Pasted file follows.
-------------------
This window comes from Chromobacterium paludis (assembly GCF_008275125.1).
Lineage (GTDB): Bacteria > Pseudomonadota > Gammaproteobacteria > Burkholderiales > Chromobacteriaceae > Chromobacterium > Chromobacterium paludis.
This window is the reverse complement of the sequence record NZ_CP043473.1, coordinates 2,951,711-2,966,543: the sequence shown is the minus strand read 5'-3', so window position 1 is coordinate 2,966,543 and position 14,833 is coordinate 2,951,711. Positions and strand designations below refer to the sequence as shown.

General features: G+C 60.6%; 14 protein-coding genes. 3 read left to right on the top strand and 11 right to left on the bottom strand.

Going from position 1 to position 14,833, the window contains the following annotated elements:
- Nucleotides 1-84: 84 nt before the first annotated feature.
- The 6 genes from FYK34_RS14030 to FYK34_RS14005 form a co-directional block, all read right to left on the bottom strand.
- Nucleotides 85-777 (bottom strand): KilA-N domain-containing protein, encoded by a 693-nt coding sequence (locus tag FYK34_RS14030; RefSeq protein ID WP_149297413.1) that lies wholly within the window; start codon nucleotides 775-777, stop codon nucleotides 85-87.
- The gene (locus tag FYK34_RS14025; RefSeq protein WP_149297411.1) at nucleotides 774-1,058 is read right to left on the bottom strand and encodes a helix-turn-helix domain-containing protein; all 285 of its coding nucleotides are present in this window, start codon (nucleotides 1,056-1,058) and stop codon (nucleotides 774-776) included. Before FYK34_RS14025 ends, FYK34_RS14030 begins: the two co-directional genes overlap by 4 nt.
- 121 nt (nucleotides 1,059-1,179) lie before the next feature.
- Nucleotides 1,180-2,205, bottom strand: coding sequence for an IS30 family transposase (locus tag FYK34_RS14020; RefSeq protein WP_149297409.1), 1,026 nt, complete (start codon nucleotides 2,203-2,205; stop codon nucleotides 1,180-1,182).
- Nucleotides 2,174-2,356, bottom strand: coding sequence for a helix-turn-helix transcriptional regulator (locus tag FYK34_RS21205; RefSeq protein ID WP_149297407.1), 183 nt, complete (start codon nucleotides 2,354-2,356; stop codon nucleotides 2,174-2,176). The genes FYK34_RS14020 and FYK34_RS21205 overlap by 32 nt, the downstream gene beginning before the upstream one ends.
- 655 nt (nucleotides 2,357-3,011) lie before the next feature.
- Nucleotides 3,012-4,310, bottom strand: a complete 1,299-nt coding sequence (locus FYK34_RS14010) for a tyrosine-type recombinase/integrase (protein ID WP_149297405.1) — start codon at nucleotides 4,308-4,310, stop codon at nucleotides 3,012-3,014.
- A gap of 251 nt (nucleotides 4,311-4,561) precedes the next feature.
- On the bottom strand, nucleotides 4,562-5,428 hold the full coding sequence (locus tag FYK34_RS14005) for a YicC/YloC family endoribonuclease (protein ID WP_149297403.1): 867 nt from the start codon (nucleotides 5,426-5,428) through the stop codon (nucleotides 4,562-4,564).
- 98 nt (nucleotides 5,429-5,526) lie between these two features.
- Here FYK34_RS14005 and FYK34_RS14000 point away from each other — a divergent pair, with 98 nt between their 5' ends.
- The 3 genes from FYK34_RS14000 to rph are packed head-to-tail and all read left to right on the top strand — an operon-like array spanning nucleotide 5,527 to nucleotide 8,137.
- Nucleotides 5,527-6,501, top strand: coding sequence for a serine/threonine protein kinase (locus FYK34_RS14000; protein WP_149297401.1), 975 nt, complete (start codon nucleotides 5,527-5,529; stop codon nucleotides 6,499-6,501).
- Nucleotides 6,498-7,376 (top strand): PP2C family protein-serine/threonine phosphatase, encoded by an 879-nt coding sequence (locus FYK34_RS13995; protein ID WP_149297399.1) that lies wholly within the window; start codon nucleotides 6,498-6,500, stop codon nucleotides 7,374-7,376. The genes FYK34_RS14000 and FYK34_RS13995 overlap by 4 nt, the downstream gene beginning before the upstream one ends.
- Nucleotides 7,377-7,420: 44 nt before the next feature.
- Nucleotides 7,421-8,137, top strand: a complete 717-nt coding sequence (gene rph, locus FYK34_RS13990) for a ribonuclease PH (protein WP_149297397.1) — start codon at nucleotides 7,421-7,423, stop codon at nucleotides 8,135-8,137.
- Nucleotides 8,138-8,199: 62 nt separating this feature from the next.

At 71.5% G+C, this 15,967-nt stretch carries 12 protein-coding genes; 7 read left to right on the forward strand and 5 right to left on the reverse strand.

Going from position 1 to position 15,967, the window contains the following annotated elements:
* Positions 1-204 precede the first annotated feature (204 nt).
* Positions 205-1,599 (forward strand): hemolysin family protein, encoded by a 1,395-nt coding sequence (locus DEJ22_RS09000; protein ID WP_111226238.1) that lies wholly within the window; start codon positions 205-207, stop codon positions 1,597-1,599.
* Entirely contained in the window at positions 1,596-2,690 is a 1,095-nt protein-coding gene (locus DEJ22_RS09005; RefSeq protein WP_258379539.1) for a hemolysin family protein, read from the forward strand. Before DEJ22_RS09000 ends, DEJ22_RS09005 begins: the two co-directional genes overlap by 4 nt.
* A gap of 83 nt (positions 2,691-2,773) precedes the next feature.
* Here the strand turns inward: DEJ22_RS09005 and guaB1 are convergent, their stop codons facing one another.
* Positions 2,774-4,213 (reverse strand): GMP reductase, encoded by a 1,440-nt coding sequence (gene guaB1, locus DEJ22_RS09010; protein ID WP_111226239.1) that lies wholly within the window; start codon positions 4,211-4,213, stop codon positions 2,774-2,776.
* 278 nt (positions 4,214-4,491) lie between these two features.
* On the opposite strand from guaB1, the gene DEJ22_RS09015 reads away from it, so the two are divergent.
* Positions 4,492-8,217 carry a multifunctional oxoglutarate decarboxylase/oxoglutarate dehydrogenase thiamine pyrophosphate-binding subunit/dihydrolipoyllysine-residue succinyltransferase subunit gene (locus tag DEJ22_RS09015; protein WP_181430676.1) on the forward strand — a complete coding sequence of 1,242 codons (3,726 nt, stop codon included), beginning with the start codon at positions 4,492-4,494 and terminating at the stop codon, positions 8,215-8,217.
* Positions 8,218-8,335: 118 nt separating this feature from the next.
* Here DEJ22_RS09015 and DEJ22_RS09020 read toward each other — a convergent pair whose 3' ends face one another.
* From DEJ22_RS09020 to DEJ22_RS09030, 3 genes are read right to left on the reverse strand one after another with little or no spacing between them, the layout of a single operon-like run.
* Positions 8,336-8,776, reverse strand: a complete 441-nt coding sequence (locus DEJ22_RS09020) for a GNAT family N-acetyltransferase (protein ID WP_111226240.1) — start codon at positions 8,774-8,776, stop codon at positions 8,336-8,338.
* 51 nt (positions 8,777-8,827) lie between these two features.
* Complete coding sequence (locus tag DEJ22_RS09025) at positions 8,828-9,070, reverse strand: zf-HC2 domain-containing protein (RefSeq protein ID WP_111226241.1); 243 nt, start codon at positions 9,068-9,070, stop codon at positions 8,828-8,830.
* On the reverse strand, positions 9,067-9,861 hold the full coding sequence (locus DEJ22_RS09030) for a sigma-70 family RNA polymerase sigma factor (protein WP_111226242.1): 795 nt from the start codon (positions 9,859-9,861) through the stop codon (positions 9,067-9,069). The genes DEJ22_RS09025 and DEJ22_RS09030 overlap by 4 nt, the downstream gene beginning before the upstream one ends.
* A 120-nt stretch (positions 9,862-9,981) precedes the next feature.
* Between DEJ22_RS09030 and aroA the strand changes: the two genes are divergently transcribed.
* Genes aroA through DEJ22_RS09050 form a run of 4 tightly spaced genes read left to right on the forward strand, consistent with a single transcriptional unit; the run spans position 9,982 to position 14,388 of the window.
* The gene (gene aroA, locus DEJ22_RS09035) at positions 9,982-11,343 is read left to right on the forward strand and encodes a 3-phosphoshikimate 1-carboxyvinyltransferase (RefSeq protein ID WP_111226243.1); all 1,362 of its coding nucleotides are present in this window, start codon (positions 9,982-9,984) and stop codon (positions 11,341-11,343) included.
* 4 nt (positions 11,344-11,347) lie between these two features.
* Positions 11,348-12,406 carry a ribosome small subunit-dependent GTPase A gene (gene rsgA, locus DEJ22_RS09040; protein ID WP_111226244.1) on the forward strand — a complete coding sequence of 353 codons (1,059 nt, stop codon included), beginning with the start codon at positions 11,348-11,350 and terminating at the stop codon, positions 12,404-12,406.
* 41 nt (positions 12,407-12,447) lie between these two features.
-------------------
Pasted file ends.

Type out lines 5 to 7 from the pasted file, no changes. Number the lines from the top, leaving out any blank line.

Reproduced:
Going from position 1 to position 14,833, the window contains the following annotated elements:
- Nucleotides 1-84: 84 nt before the first annotated feature.
- The 6 genes from FYK34_RS14030 to FYK34_RS14005 form a co-directional block, all read right to left on the bottom strand.